• 6.7. Nice to know that parliament supports our right to stay, but note that this is non-binding and a majority in parliament is against Brexit anyway.
  • Considering how much time I've lost following the whole chaos, worrying about our future here and making contingency plans for a possible Brexodus, I would extrapolate that the worries of more than 2 million EU citizens currently working in the UK should add up to make a measurable dent in the country's economic performance.
  • Theresa May becoming prime minister (and staying until 2020) is probably our worst scenario, as she has the intelligence and the cold heart to go through and do the worst. Boris Johnson's fantastic incompetence was (relatively) a glimmer of hope while he was still in the running.
  • Cultural events I have attended since the referendum: A Galician folk session, a concert by the Liverpool band Dead Belgian, who play the songs of Jacques Brel, and an Irish session. How much of Oxford's international scene will survive once the drawbridges go up?
  • Without free movement we probably wouldn't be here at all - so I imagine that the future hassle of work permits etc. may very well redirect part of the academic traffic to alternative destinations.
  • While all major scientific organisations are trying to reassure people that international cooperation will go on as before, there are also some, like the Wellcome Trust, that could decide to move their funds and activities elsewhere.
  • While Scotland and Northern Ireland understood their best interest, it was quite shocking that Wales, which benefits hugely from the EU, voted out. Some explanations here.

Look, there are 27 countries we can move to!

Image: Wikipedia
(spare a thought for the volunteers who are trying to keep the Wiki entries on the Brexit crisis up to date and readable)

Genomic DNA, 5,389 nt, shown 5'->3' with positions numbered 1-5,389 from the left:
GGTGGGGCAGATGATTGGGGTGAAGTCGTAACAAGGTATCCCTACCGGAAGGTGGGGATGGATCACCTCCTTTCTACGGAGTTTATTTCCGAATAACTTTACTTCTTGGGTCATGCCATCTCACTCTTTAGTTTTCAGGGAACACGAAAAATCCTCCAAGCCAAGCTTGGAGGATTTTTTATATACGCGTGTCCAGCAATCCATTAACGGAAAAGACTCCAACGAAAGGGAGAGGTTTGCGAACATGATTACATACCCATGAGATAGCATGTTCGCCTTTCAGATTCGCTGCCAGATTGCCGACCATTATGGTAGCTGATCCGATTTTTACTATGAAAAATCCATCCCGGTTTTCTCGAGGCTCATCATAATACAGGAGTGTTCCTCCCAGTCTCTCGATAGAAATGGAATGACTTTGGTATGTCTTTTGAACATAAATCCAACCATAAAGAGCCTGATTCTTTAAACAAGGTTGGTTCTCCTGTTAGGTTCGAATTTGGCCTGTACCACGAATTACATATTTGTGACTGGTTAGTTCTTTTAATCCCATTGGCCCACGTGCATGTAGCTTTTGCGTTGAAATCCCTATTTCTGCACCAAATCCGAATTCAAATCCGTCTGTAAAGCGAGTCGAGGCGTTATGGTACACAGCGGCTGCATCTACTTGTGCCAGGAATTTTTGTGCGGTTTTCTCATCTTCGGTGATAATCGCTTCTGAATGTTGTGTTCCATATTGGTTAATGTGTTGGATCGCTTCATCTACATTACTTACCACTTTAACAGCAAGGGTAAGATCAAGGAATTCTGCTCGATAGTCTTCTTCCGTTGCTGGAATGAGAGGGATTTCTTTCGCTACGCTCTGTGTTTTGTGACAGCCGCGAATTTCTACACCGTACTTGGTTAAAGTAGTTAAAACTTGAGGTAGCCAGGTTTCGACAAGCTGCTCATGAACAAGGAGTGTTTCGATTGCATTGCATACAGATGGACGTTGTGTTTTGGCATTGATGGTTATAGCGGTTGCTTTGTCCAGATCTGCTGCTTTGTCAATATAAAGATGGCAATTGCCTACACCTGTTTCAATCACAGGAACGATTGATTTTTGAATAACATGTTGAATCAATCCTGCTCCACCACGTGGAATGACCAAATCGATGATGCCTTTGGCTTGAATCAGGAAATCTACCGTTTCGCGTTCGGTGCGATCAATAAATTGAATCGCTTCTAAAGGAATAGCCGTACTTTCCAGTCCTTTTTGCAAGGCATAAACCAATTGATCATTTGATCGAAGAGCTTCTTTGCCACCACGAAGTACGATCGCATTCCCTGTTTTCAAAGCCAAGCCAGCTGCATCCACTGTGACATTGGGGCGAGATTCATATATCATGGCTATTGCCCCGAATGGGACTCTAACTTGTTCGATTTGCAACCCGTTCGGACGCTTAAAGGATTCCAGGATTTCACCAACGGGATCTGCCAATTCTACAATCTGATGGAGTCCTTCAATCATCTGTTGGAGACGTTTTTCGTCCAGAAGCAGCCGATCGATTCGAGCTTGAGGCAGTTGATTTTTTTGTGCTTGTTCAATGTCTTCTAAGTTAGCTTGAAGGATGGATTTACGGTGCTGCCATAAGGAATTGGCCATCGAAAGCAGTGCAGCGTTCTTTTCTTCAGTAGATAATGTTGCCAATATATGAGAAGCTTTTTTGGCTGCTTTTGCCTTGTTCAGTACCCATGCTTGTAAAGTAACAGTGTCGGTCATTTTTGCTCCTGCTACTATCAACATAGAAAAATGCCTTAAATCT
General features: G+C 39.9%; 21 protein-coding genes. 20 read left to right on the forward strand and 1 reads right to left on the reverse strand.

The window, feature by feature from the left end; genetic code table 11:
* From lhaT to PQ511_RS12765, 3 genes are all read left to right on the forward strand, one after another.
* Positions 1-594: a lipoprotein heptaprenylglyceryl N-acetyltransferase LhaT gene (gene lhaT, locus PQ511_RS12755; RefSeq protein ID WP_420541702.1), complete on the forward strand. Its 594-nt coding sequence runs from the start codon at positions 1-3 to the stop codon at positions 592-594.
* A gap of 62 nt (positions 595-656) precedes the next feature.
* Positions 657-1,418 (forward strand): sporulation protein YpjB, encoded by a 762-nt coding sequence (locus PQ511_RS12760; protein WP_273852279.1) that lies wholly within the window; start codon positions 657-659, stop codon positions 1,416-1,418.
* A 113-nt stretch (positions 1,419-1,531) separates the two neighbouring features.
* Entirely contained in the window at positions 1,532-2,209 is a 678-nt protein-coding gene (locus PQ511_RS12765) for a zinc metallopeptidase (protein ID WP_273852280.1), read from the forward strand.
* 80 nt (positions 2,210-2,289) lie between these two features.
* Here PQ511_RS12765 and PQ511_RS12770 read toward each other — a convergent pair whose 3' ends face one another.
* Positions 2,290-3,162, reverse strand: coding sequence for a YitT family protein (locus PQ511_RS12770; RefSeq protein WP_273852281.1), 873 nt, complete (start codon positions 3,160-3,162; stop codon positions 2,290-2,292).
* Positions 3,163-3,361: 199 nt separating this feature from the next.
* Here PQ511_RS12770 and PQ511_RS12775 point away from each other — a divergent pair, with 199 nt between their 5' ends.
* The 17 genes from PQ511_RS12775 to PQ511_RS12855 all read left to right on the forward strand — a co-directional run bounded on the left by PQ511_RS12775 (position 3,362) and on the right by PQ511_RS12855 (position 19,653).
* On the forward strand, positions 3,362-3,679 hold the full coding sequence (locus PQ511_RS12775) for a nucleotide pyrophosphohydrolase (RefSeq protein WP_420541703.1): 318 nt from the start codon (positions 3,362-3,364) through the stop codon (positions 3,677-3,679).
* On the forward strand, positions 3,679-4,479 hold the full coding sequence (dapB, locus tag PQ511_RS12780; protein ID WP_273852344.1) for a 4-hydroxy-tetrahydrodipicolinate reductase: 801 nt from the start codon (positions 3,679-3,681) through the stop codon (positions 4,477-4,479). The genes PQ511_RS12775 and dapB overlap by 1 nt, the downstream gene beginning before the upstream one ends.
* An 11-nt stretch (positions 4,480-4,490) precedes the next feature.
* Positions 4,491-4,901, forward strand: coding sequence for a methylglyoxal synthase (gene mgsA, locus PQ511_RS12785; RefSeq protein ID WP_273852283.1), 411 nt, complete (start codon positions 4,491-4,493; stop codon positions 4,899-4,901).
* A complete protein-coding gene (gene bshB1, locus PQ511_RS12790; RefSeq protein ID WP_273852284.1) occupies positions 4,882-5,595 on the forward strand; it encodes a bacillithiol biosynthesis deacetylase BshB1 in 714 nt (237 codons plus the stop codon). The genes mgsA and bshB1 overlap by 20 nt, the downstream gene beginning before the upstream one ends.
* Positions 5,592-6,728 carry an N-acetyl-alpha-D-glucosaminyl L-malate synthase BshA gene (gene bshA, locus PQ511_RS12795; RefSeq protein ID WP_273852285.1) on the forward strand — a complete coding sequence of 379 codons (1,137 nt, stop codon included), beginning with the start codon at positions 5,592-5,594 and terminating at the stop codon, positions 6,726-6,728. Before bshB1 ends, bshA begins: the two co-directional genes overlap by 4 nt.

Friday, July 01, 2016

cycling highway

It’s very exciting news that an intercity cycle highway is being built in the Ruhr area, Germany. I think this will save a huge number of car journeys. Many people there do cycle within their city (and/or for leisure) but tend to use the car by default when going to the other cities of the area, although they are all very close to each other. So having this cycle highway could do wonders.

And due to the recent deindustrialisation (accompanied by renaturation of rivers, creation of green spaces), there are lots of tracks, bridges, etc. already in place that can be used.

For more info, read this recent story in the Guardian.

Or check the project website (in German only, I think), from where I pinched this logo:

Monday, June 20, 2016

saving corals

I have covered the growing danger to coral reefs a few times in my articles, but this time round I'm going one step further and focusing on the question of what, if anything, science can do to save them. Can we support their migration to cooler habitats? Breed supercorals? Should we?

I've explored these issues in my latest feature which is out today in Current Biology:

Can science rescue coral reefs?
Current Biology Volume 26, Issue 12, 20 June 2016, Pages R481–R484

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NB with all the excitement about bleaching and temperature resistance, I may have forgotten to mention that overfishing is also a significant threat to corals in some parts, as they depend on grazing fish to clear away algae.

Corals after a bleaching event at Lizard Island on the Great Barrier Reef. (Photo: Justin Marshall/CoralWatch.)

Friday, June 17, 2016

melting points

Alexander Calvelli's latest exhibition, Schmelzpunkte (melting points) opens today at Henrichshütte Hattingen, Germany. It runs until October 23rd, opening times Tue-Sun 10-18h, Fri till 20h.